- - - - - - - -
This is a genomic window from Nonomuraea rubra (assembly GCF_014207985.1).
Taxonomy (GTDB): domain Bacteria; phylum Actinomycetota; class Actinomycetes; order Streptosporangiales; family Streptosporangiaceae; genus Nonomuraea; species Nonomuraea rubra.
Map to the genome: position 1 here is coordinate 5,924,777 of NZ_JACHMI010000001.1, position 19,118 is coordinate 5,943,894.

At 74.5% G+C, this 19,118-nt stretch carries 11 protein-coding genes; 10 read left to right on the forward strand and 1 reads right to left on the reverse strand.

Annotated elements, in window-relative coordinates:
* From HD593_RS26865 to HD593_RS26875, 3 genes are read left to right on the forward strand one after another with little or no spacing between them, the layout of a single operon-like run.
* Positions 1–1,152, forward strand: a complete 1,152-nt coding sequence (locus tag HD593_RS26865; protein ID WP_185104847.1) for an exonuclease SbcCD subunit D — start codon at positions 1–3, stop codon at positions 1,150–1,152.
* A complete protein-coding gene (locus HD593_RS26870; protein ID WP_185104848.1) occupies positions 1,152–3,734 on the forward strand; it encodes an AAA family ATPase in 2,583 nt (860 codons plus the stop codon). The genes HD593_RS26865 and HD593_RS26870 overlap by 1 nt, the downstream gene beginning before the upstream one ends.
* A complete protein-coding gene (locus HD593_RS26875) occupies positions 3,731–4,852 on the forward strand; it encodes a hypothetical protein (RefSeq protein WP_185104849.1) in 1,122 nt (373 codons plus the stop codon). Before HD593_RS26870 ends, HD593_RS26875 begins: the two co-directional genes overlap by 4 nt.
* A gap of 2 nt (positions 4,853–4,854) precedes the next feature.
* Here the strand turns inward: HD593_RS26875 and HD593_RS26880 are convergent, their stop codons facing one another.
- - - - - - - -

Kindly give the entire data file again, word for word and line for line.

This is a genomic window from Nonomuraea rubra (assembly GCF_014207985.1).
Taxonomy (GTDB): domain Bacteria; phylum Actinomycetota; class Actinomycetes; order Streptosporangiales; family Streptosporangiaceae; genus Nonomuraea; species Nonomuraea rubra.
Map to the genome: position 1 here is coordinate 5,924,777 of NZ_JACHMI010000001.1, position 19,118 is coordinate 5,943,894.

At 74.5% G+C, this 19,118-nt stretch carries 11 protein-coding genes; 10 read left to right on the forward strand and 1 reads right to left on the reverse strand.

Annotated elements, in window-relative coordinates:
* From HD593_RS26865 to HD593_RS26875, 3 genes are read left to right on the forward strand one after another with little or no spacing between them, the layout of a single operon-like run.
* Positions 1–1,152, forward strand: a complete 1,152-nt coding sequence (locus tag HD593_RS26865; protein ID WP_185104847.1) for an exonuclease SbcCD subunit D — start codon at positions 1–3, stop codon at positions 1,150–1,152.
* A complete protein-coding gene (locus HD593_RS26870; protein ID WP_185104848.1) occupies positions 1,152–3,734 on the forward strand; it encodes an AAA family ATPase in 2,583 nt (860 codons plus the stop codon). The genes HD593_RS26865 and HD593_RS26870 overlap by 1 nt, the downstream gene beginning before the upstream one ends.
* A complete protein-coding gene (locus HD593_RS26875) occupies positions 3,731–4,852 on the forward strand; it encodes a hypothetical protein (RefSeq protein WP_185104849.1) in 1,122 nt (373 codons plus the stop codon). Before HD593_RS26870 ends, HD593_RS26875 begins: the two co-directional genes overlap by 4 nt.
* A gap of 2 nt (positions 4,853–4,854) precedes the next feature.
* Here the strand turns inward: HD593_RS26875 and HD593_RS26880 are convergent, their stop codons facing one another.